The other No. 1 picks over the last decade fared even better.
Andrea Bargnani only had two games with a goose egg in the relevant column, and LeBron James scored at least two buckets each time he took to the court.
Again, there just isn't a comparison for this type of early-season futility. But is there if we go even further back into the annals of NBA history?
Any Older Comparisons?
After looking through the game logs of every top rookie drafted since Art Heyman was selected at No. 1 out of Duke in 1963 (the year that Basketball-Reference starts displaying game logs), I can safely say that this is unique. No first pick in NBA history has ever gotten off to a start this slow.
In fact, only two names stand out after that copious research.
First, we have Brad Daugherty, who is both the older and less applicable comparison.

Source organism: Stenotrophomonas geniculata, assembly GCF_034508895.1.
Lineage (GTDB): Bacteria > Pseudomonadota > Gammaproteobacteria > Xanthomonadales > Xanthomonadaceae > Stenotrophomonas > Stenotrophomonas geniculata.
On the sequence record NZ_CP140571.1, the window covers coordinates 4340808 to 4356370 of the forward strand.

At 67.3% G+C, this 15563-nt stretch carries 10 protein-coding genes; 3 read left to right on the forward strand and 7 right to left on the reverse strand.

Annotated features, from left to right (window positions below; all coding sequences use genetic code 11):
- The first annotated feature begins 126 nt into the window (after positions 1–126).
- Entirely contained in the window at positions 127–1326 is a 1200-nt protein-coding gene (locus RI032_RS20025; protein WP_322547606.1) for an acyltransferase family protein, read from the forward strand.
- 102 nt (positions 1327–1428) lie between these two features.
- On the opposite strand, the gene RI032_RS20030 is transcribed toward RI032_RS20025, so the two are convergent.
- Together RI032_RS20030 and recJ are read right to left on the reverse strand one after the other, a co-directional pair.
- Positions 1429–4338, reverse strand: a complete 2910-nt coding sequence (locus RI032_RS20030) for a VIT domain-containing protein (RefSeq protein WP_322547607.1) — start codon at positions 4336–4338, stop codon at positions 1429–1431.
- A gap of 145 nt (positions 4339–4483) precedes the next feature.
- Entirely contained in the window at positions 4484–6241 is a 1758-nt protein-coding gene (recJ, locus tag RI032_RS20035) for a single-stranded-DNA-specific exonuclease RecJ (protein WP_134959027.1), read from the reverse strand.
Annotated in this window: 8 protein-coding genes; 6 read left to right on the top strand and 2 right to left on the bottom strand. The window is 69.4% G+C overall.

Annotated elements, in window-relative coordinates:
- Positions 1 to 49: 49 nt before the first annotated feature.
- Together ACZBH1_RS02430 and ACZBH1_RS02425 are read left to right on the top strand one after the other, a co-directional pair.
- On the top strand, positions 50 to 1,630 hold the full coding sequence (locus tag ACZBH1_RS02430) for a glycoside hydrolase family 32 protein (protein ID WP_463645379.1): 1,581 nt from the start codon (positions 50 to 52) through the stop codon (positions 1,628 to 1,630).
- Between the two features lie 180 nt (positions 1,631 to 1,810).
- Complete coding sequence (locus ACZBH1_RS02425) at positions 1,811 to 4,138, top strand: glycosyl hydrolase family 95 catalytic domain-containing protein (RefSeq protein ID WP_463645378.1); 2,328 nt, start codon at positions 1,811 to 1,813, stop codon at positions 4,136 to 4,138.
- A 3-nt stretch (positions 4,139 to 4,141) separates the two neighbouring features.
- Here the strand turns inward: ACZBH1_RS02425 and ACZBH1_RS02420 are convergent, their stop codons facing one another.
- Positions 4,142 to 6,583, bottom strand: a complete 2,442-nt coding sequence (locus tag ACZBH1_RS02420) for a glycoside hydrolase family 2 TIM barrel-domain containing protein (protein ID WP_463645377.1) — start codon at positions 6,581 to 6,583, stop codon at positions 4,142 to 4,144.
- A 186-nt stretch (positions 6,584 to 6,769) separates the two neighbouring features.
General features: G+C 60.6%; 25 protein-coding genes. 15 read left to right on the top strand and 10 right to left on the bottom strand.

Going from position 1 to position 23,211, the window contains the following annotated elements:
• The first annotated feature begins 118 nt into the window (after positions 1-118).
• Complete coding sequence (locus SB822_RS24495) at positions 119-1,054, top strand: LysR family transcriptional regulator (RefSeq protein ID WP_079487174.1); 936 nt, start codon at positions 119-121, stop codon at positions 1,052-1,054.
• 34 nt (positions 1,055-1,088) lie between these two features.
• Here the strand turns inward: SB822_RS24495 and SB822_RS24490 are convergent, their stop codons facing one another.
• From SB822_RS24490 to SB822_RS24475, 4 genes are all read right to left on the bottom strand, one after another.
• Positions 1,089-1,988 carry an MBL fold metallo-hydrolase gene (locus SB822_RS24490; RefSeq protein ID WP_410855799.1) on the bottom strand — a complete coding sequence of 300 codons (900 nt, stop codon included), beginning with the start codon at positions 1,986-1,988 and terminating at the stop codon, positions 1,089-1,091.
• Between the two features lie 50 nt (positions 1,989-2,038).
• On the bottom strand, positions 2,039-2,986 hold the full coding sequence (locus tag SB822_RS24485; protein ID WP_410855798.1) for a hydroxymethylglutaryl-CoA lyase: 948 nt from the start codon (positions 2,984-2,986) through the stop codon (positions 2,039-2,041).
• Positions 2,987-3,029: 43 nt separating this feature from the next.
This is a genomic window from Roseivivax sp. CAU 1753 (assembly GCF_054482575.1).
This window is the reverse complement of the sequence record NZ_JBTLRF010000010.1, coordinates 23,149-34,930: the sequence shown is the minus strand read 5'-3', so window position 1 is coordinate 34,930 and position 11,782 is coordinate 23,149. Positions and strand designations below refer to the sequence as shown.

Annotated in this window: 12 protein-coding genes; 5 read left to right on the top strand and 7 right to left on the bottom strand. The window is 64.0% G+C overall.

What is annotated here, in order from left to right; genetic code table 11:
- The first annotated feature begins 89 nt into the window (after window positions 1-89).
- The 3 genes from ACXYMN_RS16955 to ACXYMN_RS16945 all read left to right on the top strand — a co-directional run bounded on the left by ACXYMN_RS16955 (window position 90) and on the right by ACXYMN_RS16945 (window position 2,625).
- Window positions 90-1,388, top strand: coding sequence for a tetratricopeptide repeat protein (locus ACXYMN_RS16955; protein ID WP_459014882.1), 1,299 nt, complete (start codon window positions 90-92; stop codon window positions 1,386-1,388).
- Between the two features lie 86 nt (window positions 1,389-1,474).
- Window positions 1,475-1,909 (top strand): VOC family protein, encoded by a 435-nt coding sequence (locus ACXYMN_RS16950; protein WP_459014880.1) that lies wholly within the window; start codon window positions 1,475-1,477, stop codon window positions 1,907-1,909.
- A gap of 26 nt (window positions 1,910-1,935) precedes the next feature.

Back in 1986-87, the Cleveland Cavaliers big man got off to a sort-of slow start. He scored eight points in his professional debut against the Washington Bullets, doing so on 3-of-8 shooting from the field. Daugherty's second game was more of a masterpiece, as he dropped 18 points and 15 rebounds on only 15 field-goal attempts. While turnovers were problematic, he was already proving why he was the No. 1 pick.
But then the wheels came off.
Daugherty was 1-of-8 in his third game and stopped getting so heavily involved. Over the next two games, he'd score a total of 15 points on 5-of-12 shooting, which allowed him to finish the opening five-game salvo with a 45.6 true shooting percentage.
Again, not even close to as bad as Bennett's debut, but still not as stellar as we've come to expect from No. 1 picks. There have been worse sets of five-game starts for No. 1 picks, but I'm homing in on Daugherty because he was selected in the midst of a run of great top rookies.
David Robinson and Patrick Ewing sandwich him, and Hakeem Olajuwon was picked at No. 1 just two years prior. Compared to all of them, he stands out in a negative way, even if he'd turn his rookie season around and make a strong second-half run at Rookie of the Year.